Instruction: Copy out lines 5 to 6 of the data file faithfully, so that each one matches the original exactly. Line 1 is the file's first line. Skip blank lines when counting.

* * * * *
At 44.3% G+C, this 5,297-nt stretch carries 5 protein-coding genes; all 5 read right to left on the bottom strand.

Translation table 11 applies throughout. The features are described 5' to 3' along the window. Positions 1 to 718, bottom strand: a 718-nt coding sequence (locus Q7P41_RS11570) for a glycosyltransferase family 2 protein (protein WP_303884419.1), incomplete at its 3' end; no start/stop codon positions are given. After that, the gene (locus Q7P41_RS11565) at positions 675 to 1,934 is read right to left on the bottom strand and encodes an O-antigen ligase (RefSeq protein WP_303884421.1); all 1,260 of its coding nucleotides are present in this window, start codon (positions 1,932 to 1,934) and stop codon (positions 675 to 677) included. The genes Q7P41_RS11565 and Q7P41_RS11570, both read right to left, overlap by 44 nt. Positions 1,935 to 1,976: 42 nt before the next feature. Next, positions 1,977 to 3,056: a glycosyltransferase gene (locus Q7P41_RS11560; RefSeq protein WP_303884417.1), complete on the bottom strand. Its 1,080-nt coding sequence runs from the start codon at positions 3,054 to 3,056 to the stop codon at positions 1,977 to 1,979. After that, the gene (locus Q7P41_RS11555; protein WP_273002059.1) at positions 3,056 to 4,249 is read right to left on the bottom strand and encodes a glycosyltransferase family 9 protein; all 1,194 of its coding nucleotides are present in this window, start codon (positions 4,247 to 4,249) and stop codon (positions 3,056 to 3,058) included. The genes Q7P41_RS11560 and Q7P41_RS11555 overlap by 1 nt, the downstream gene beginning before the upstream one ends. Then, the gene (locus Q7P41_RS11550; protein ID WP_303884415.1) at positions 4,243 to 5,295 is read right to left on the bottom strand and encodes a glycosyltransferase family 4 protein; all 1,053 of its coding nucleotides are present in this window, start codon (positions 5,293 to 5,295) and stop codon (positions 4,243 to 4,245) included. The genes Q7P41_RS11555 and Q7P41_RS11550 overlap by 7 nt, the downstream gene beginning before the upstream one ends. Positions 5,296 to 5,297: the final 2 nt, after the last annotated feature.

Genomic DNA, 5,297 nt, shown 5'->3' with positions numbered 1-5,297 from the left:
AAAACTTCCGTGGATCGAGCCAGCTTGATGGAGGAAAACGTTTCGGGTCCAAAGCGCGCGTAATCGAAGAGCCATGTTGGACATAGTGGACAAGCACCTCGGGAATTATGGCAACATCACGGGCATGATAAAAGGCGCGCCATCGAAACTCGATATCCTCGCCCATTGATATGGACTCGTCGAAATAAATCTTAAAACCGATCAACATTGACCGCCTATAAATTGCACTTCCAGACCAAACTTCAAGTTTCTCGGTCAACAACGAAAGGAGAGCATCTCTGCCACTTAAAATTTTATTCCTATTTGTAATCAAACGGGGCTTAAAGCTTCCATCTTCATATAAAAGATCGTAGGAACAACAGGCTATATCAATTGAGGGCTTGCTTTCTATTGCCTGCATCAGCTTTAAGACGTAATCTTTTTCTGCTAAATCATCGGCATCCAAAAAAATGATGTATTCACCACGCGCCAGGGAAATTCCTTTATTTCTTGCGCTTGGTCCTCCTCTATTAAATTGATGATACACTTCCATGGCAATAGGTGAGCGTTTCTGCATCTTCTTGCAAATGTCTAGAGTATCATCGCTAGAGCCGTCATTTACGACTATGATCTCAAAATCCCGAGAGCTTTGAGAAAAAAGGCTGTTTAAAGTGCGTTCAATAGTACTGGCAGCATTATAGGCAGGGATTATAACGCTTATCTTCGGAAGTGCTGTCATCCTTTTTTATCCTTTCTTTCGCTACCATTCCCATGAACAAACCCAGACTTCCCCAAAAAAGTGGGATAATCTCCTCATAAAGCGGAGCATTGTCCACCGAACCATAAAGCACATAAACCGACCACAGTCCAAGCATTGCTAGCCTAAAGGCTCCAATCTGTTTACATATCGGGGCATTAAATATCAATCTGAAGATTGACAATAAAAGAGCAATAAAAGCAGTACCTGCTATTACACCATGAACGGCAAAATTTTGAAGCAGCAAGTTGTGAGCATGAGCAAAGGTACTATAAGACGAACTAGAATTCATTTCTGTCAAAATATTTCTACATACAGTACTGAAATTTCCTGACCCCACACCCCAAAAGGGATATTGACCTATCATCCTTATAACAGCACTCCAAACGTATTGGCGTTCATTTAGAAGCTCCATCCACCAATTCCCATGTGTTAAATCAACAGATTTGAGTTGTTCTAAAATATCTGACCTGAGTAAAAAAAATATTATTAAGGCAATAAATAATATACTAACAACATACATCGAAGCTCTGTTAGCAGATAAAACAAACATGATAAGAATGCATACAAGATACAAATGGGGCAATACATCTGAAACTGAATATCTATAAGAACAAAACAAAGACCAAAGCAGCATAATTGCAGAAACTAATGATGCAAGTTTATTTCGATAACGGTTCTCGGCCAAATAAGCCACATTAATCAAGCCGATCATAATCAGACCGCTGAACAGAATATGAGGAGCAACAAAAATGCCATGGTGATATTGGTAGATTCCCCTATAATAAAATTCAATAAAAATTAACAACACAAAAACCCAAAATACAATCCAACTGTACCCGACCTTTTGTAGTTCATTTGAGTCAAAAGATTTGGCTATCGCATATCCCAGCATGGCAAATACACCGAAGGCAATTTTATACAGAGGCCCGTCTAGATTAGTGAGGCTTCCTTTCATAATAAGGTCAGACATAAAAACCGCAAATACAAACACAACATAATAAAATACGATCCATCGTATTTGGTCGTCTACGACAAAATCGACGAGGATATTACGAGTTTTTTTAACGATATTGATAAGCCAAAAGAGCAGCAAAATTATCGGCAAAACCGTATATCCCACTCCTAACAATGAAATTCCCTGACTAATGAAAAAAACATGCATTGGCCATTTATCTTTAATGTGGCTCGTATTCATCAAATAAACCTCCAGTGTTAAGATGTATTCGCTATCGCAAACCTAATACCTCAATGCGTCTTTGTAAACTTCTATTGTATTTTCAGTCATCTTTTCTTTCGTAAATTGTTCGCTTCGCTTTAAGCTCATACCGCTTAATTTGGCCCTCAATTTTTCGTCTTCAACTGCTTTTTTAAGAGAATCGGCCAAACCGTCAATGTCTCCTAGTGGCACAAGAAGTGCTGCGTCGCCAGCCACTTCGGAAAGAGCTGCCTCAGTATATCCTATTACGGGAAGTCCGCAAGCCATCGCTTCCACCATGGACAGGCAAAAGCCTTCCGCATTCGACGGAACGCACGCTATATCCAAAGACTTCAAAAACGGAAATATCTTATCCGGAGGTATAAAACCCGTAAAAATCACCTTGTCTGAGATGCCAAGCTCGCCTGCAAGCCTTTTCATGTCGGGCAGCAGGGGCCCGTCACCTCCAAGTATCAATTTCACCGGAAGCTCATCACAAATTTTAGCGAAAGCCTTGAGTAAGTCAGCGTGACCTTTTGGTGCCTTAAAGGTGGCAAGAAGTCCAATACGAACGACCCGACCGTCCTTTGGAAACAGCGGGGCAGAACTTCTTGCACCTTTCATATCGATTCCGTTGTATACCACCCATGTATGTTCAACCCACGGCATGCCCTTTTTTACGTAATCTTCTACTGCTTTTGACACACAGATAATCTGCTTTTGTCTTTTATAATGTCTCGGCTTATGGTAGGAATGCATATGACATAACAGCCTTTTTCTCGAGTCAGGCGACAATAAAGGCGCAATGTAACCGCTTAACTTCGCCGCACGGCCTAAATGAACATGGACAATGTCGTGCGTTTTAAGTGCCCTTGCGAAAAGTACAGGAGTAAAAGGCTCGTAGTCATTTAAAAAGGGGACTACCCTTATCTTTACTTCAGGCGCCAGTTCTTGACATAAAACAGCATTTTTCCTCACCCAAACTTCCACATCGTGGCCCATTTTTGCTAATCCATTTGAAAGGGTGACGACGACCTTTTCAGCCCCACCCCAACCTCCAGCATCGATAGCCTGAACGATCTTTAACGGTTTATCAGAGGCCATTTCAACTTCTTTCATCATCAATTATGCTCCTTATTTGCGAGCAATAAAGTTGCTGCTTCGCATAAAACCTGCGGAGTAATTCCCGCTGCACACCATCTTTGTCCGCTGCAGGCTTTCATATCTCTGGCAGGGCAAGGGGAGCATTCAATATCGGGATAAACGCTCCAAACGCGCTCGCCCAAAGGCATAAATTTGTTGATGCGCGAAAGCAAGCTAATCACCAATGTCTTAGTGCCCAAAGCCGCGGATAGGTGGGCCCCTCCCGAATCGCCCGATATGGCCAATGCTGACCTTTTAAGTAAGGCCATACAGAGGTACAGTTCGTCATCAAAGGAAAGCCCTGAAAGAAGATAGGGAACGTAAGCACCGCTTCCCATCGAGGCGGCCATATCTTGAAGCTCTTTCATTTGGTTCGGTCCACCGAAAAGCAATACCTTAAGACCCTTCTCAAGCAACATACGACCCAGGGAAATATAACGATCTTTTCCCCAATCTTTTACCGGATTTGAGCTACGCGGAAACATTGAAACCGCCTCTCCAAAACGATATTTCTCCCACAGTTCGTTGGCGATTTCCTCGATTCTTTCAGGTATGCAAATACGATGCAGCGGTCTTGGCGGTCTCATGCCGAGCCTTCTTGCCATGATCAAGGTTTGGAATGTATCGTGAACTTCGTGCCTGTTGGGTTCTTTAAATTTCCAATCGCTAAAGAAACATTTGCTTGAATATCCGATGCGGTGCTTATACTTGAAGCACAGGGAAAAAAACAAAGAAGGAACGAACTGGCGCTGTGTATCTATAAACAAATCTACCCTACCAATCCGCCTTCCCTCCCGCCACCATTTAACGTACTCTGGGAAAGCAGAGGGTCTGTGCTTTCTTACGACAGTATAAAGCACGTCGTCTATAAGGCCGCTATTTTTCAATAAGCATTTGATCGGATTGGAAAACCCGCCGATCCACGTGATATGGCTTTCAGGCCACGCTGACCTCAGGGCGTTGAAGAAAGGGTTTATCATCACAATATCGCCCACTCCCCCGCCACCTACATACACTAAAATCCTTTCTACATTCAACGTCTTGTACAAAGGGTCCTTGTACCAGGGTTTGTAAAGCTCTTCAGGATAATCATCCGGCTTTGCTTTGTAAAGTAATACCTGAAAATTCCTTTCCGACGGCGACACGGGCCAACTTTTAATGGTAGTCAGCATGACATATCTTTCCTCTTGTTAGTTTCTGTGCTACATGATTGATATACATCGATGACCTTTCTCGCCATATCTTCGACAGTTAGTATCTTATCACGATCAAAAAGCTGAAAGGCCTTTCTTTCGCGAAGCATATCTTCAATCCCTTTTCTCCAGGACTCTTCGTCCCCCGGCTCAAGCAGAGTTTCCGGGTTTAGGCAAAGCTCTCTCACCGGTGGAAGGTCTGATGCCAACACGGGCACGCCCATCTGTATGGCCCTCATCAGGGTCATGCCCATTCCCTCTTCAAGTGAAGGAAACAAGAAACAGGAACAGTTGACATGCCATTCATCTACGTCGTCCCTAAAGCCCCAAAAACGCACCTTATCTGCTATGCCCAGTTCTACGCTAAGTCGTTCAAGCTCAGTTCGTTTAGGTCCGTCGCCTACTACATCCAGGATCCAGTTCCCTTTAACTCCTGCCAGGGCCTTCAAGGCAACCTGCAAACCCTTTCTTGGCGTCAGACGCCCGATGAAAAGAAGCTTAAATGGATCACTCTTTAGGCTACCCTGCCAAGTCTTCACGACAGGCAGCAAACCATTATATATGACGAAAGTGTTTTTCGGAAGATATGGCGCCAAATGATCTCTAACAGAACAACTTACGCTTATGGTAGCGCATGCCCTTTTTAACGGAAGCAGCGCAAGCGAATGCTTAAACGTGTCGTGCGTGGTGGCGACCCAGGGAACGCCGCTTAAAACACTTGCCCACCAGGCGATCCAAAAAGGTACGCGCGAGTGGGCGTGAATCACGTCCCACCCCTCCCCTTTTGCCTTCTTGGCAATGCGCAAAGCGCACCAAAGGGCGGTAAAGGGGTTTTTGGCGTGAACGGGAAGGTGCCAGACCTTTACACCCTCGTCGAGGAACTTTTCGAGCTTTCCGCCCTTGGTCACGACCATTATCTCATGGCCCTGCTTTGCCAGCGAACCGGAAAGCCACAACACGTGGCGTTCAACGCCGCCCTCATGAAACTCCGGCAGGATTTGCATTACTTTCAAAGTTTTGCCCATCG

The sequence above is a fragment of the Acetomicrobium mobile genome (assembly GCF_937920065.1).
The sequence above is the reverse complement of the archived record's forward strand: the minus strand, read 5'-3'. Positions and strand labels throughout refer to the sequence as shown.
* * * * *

The sequence above is a fragment of the Acetomicrobium mobile genome (assembly GCF_937920065.1).
The sequence above is the reverse complement of the archived record's forward strand: the minus strand, read 5'-3'. Positions and strand labels throughout refer to the sequence as shown.